Loud And Fast Rules At Metallica’s Hong Kong Debut
Metallica was loudica and fastica during their show at Hong Kong’s AsiaWorld-Arena on Friday night. They were thrilling and awesome too.
Yet the first ever city appearance by the San Francisco thrash metal veterans was important on a couple of other levels as well. With over 10,000 in attendance, it showed that a large Hong Kong audience wants to see a heavy act like this (virtually unthinkable even a decade ago). It also showcased the fact that the city is now much more than just a haven for safe, veteran promotion driven cash cow performers (Air Supply, Sting, et al) who have been a mainstay of shows here. Metallica’s appearance and response is proof of a desire for the proverbial next level of concerts.
And how. “Hardwired” and “Atlas, Rise”, two songs from Hardwired…to Self-Destruct (their first studio album in eight years) kickstarted the show aggressively. This was a two hour barrage of sound that let the music do the talking, save for impressive, continued laser effects and a large five screen backdrop which alternately focused on the band, the audience and some impressive filmed interstitials.
Whereas lead singer James Hetfield was once a spitting, cursing ball of energy in his youth, years of touring have now transformed him into a charismatic lead singer who encouraged the audience to “let it all loose”. “I can tell this is the best show of the tour so far,” he said at one point, while making numerous mentions of the city throughout the night. The audience, well split between expats and locals, lapped it up, choosing to stand rather than sit throughout.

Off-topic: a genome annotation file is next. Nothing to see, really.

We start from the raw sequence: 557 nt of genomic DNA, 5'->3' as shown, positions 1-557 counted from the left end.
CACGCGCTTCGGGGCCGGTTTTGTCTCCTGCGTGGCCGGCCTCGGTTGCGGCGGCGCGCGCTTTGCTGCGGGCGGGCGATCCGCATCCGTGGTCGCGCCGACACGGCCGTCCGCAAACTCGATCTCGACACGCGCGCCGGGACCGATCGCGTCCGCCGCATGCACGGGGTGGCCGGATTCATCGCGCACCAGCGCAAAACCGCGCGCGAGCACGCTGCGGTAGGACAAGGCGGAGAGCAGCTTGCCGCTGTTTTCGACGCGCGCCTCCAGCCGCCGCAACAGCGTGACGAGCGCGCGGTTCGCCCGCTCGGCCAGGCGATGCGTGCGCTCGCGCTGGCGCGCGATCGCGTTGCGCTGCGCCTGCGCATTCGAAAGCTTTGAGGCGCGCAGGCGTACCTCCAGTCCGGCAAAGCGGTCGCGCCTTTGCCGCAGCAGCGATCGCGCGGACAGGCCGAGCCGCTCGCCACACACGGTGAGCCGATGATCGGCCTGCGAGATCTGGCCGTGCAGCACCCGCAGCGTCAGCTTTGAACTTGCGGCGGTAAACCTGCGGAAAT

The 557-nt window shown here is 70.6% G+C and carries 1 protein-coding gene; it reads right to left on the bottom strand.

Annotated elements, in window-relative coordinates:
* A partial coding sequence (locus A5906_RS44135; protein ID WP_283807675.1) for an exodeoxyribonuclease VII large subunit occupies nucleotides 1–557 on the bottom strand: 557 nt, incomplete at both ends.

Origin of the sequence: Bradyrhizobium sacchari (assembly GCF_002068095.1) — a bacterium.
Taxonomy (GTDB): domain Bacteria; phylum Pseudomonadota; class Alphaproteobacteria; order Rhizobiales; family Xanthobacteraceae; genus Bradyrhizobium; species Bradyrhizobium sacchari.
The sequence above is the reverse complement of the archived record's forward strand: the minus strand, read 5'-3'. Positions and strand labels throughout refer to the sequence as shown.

With fully one third of the 18 song set focused on the new album, the rest was surprisingly devoted to material 25 years or older. Mid-period Metallica, from “Load” onwards, was curiously left on the shelf. But whether it was the anthemic charger “For Whom The Bell Tolls” from second album “Ride The Lightning” or the near punkish call and response tune “Seek and Destroy” off their debut Kill ‘Em All, this was a frantic adrenalized rush for air guitar fanatics and arena thrashers alike. Though Hetfield’s lyrics were largely buried underneath a guitar avalanche that clearly pressed the limits of the arena’s long questioned sound system, it was nirvana for metal fans.
Guitarist Kirk Hammett (who played with flair and precision throughout), bassist Rob Trujillo and drummer Lars Ulrich all had brief interludes with which to showcase their solo talents (with Trujillo’s bass pummelling getting special applause). Yet these were largely brief palate cleansers for the songs themselves, which culminated with the highly charged “Battery”, singalong ballad “Nothing Else Matters” and the group’s lone chart topping early nineties single “Enter Sandmen”. By this time, the crowd was one large standing whirling dervish mass of shouting energy. And Metallica, visibly stunned by the reaction, didn’t seem to want to depart from the stage–vowing to be back sooner, rather than later.
02 ATLAS, RISE!
03 FOR WHOM THE BELL TOLLS
04 CREEPING DEATH
06 NOW THAT WE’RE DEAD
07 MOTH INTO FLAME
08 WHEREVER I MAY ROAM
10 HALO ON FIRE
11 SAD BUT TRUE
13 MASTER OF PUPPETS
14 FADE TO BLACK
15 SEEK AND DESTROY
17 NOTHING ELSE MATTERS
18 ENTER SANDMAN